Tuesday, July 13, 2010
Yippee Ki Yay!
Recently I was checking my e-mail and a news article caught my attention. It said: “TV Horse to be Auctioned.” Since I love horses and was seriously trying to avoid doing any real work I clicked on it, wondering what horse would be for sale. There are no TV shows with horses. Imagine my surprise when a picture of a stuffed Trigger came up on the screen. Memories of my childhood in the sixties, sitting in front of a black and white television watching Roy Rogers and Dale Evans ride the prairie and catch the bad guys, flooded through me.
I adored Trigger (Roy’s glorious palomino), Buttermilk (Dale’s buckskin horse) and Bullet (the German Shepherd) – they were stars! Every kid wanted a horse like Trigger, one that was smart and beautiful. I was no exception. When we played cowboys I pretended to ride Trigger – dashing across the plains, righting wrongs and winning because back then the good guys always won. It was from stars like Roy and Dale that most of my generation developed a love of the West and a sense of honor. Nostalgia and some tears clouded my eyes as I read the story.
When Trigger died, Roy (who really loved that horse) had him stuffed. I know, it sounds morbid and unfair to the memory of the animal but I believe Roy did it for us. He preserved Trigger as a memorial, allowing my generation to see the horse we all loved. The Roy Rogers Museum also had Buttermilk, Trigger Jr. and Bullet preserved on display. Evidently Roy and Dale’s children no longer wanted to run the museum and were closing it. They were left with these icons, not knowing what to do with them.
The article said the children offered the stuffed animals to museums but, due to economic problems, no institution wanted them. I didn’t understand why. The article did not mention the Smithsonian but surely it should have jumped at the chance to have them! There are already plenty of stuffed animals at the Smithsonian, what are four more? I grew indignant. These animals were stars and part of our national heritage! We should want them! But no, Trigger and the rest were rejected. I sat there fuming about Julia Child’s kitchen and Archie Bunker’s chair at the Smithsonian – how could those compare to Trigger? And, as usual, my first thought was “I am going to send a letter, expressing disbelief over the government’s stupidity…” Then I calmed down. What was the use? It’s already done. Once again, unlike the days in the sixties and seventies when people actually banded together for a cause, I knew I’d be the lone Ranger if I expressed an opinion. That depressed me. No one seemed to care about things any more; we just blindly accept decisions and live our little lives with no thought to the nation as a whole. Ok, so enough preaching…Peace man…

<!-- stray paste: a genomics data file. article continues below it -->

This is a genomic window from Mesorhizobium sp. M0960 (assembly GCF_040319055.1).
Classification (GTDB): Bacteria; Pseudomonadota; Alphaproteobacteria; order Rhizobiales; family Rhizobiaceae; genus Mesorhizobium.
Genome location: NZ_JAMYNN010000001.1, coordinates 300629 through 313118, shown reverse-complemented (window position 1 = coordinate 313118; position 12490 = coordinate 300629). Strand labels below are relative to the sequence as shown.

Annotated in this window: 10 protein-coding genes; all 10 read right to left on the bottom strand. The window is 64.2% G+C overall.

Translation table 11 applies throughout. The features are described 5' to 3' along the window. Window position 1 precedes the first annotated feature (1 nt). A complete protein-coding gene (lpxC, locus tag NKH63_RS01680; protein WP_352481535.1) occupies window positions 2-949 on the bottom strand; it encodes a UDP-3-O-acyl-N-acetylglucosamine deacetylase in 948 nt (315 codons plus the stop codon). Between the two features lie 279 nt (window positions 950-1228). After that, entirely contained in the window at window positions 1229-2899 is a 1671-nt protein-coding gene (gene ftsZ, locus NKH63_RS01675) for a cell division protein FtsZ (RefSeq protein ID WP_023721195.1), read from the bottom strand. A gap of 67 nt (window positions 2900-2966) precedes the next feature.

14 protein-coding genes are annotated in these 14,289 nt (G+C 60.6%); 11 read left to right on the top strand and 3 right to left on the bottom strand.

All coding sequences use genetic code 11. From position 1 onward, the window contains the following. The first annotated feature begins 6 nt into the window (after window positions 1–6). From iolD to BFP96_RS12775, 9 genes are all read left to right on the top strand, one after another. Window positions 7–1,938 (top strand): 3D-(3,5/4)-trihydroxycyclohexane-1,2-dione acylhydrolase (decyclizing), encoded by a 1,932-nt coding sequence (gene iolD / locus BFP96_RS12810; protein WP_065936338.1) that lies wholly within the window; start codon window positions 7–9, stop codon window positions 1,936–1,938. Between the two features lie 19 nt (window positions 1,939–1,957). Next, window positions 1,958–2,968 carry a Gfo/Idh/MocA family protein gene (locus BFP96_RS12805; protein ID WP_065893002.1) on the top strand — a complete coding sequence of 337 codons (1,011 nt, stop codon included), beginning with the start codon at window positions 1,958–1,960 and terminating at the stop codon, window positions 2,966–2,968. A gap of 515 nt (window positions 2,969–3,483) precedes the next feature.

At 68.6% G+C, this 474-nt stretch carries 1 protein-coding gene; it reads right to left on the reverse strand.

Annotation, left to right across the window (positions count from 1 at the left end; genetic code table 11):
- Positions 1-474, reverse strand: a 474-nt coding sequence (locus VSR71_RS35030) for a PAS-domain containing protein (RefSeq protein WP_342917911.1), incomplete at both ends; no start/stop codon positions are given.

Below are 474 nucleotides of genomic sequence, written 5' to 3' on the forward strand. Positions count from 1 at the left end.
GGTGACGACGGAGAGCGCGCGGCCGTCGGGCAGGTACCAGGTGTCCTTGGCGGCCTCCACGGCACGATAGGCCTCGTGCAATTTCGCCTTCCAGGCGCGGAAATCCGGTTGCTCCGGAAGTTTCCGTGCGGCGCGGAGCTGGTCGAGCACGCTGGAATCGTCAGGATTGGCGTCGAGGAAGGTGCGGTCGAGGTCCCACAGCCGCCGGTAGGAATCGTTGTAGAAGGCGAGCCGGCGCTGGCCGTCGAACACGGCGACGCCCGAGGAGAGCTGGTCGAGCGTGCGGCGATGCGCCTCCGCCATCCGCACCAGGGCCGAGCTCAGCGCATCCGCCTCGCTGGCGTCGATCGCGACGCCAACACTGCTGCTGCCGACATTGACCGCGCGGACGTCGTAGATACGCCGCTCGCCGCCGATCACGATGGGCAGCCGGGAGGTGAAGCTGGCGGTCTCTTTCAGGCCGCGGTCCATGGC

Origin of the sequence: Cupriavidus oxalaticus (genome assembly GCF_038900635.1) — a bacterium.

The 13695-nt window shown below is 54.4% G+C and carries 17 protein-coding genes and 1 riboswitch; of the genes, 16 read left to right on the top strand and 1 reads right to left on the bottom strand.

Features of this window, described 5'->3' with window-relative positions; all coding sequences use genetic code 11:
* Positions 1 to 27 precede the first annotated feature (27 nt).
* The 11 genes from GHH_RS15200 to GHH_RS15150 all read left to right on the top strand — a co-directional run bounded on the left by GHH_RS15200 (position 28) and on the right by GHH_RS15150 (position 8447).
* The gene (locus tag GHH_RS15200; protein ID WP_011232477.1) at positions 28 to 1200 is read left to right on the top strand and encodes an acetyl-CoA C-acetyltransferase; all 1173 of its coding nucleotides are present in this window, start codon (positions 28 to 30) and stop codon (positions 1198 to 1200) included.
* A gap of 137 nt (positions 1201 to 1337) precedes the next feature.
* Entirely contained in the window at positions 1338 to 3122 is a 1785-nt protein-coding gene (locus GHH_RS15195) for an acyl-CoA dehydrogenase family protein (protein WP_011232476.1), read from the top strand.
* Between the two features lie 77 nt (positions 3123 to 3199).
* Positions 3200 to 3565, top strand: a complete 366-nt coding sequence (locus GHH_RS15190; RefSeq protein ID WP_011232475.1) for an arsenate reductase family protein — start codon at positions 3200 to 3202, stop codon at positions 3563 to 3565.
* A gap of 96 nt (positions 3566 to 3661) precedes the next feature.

Any way, to continue - Trigger, Buttermilk, Trigger Jr. and Bullet will be auctioned July 14th and 15th by Christies. I am sure they will bring a large amount at the auction, more than I have squirreled away in my cookie jar (I actually thought about it for a minute, mmm where would a rearing horse look good in the house?) They will probably go to separate owners, splitting them up forever. A sad thing.
Then I noticed the comments on the story and I just had to read them. Maybe there was a movement to save them! What I read surprised me even more. The main comment was that the animals should just be buried. Others (I am sure the Beanie Baby generation – talk about stuffed animals) told me and my generation to get over it, our time was passed and no one cared what happened to moth-eaten…I clicked it off before I responded and started an Internet War. Roy wouldn’t have liked that.
Anyway, I hope someone in my generation buys them. After all, if you spend that much money on buying stuffed animals, you’re going to take care of them, right? So, as a country we lost our chance to keep them, but I still have my memories: a beautiful palomino with a handsome cowboy riding the plains forever. Happy Trails!
Do you have fond childhood memories? Are there things you would want to preserve for future generations that meant a lot to you when you were a child? Better yet, want to join a movement…?